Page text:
Hellgoing: Stories

Hellgoing: Stories

Lynn Coady

Language: English

Pages: 240

ISBN: 1770893083

Format: PDF / Kindle (mobi) / ePub

With astonishing range and depth, Scotiabank Giller Prize finalist Lynn Coady gives us eight unforgettable new stories, each one of them grabbing our attention from the first line and resonating long after the last.

A young nun charged with talking an anorexic out of her religious fanaticism toys with the thin distance between practicality and blasphemy. A strange bond between a teacher and a schoolgirl takes on ever deeper, and stranger, shapes as the years progress. A bride-to-be with a penchant for nocturnal bondage can’t seem to stop bashing herself up in the light of day.

Equally adept at capturing the foibles and obsessions of men and of women, compassionate in her humour yet never missing an opportunity to make her characters squirm, fascinated as much by faithlessness as by faith, Lynn Coady is quite possibly the writer who best captures what it is to be human at this particular moment in our history.

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had nurtured ambitions to be an actor. Ha ha. He thought Hollywood was bullshit, as you do, but great acting, like woodworking, was a marriage of craft and art. Ha. And, okay, the truth was, acting was not an entirely unreasonable ambition for Ames. He was, Erin admitted, “beautiful,” all rangy limbs and the obligatory mid-nineties shaggy dis­habille, a look that still made Erin a little giddy, like when she came across old photos of Kurt Cobain or the Soundgarden guy. Every once in a while Ames

don’t so much as lift a hammer down here. Sean had no idea what he would do with the Saint Andrew’s Cross when the time came. Likely he would just end up throwing a tarp over it and hoping no one got curious. DID YOU AND Ames ever do this kind of stuff? Sean wanted to know after Erin moved in. Ames and I had twenty-something sex, she said. Where you do it constantly and think you must be having a blast. You weren’t enjoying it? You don’t have to say that, you know. You think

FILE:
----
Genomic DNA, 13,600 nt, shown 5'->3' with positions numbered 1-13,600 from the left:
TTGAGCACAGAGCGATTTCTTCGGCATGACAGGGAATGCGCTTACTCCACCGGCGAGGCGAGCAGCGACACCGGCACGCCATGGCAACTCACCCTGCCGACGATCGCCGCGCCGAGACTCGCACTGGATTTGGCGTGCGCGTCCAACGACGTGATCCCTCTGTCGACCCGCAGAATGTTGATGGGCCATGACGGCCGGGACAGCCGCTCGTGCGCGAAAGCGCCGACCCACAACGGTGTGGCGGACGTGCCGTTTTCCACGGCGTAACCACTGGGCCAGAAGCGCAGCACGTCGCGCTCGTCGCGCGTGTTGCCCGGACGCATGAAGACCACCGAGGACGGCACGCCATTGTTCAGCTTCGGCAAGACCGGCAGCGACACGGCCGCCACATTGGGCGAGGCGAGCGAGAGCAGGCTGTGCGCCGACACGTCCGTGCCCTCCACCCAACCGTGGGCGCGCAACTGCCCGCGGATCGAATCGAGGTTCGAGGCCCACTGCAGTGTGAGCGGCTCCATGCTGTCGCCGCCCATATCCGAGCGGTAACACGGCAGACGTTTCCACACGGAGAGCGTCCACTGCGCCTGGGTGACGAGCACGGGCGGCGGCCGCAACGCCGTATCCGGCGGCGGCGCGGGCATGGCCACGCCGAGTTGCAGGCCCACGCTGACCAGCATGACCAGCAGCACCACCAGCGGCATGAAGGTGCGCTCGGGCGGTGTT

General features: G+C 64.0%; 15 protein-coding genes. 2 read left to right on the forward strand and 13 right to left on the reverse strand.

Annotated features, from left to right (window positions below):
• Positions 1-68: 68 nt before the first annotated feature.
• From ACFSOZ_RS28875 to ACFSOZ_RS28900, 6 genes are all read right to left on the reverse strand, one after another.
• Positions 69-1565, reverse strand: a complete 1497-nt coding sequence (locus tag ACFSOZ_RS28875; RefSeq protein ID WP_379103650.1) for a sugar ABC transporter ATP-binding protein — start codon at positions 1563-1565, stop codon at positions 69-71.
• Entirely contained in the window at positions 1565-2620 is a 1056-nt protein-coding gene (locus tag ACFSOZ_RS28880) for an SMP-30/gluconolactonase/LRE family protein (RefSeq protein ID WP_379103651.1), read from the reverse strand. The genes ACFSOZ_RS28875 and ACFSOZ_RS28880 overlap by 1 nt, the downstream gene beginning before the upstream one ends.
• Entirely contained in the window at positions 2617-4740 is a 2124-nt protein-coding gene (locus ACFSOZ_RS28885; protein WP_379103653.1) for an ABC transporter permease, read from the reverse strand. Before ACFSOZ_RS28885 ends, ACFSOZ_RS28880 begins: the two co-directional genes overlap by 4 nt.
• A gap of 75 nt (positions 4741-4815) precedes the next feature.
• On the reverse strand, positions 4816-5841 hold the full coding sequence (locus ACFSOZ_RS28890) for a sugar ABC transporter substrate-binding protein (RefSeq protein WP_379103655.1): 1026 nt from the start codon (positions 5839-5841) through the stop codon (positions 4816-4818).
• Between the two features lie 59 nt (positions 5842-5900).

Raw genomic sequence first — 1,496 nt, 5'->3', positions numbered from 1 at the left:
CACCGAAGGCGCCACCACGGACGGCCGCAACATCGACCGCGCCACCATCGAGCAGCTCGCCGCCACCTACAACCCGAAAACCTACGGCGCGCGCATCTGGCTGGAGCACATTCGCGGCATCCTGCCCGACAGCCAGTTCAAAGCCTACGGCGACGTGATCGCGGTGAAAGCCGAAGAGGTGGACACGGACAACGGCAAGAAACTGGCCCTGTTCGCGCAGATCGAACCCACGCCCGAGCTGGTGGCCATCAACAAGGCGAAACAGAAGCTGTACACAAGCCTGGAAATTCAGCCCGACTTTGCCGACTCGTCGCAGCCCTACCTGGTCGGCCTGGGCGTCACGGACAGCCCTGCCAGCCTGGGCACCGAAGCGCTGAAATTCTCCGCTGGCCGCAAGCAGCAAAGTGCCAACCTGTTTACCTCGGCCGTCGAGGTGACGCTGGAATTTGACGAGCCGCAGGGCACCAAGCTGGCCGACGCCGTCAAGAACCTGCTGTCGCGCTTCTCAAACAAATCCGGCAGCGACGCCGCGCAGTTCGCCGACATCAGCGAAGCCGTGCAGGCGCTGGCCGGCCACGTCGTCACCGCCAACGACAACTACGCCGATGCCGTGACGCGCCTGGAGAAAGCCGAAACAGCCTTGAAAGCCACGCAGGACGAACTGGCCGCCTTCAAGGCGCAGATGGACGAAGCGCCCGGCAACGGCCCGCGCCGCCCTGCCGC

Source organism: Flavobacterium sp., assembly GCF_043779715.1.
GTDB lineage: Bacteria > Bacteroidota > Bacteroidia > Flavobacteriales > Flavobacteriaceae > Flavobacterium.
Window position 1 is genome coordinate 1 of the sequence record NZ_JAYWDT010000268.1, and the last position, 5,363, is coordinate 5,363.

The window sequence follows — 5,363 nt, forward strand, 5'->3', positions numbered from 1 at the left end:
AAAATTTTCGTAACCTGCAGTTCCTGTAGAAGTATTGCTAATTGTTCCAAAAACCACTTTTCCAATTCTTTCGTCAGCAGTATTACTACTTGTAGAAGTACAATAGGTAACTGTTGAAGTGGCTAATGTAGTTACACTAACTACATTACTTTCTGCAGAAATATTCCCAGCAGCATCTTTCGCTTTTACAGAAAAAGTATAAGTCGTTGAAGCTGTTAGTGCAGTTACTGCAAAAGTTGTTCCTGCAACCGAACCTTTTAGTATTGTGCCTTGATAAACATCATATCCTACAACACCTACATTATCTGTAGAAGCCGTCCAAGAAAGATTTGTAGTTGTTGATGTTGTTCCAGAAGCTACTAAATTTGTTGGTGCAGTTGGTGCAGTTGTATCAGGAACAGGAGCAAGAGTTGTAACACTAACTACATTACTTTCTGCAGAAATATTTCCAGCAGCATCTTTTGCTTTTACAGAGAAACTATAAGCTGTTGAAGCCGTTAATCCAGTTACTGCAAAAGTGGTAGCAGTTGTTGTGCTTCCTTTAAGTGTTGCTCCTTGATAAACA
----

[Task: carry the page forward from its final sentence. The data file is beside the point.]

her glasses she had a sweet, round face with a bow mouth like a fifties starlet. “I’m sorry if that was unexpected, I know poetry isn’t my forte.” “It was wonderful,” said Betty and started clapping. A couple of people in Betty’s group made noises of agreement and picked up the applause. Marguerite looked around, gathered up her pages and left the podium, which was awkward because she was expected to read for another fifteen minutes or so. Sara was in the middle of a glass of wine, so

conditioner up the stairs herself? “It’s just so warm,” she persisted. “And I can’t really open the windows to get a cross breeze.” “Right,” he said. “Well, I could come by.” “Would you?” “Of course,” he said. But he put it off for over a week. Then she called again. Cal apologized. He’d been very busy. His daughter’s graduation coming up. Lots of activity. To his surprise, the fine weather hadn’t abated. He had supposed the temperature would drop again and she would see

was no time for conversation the day of their surfing lesson, an experience that was somehow exhilarating and tedious all at once. When Hart first proposed it, she’d imagined the California stereotype, soaring atop the waves in a bikini, but the water was apparently never warm on this coast, not even at the height of summer. She and Hart were zipped from head to toe in two-inch-thick elephant-skins of neoprene — they even had the option to wear hoods, an option Kim accepted. She pulled it over

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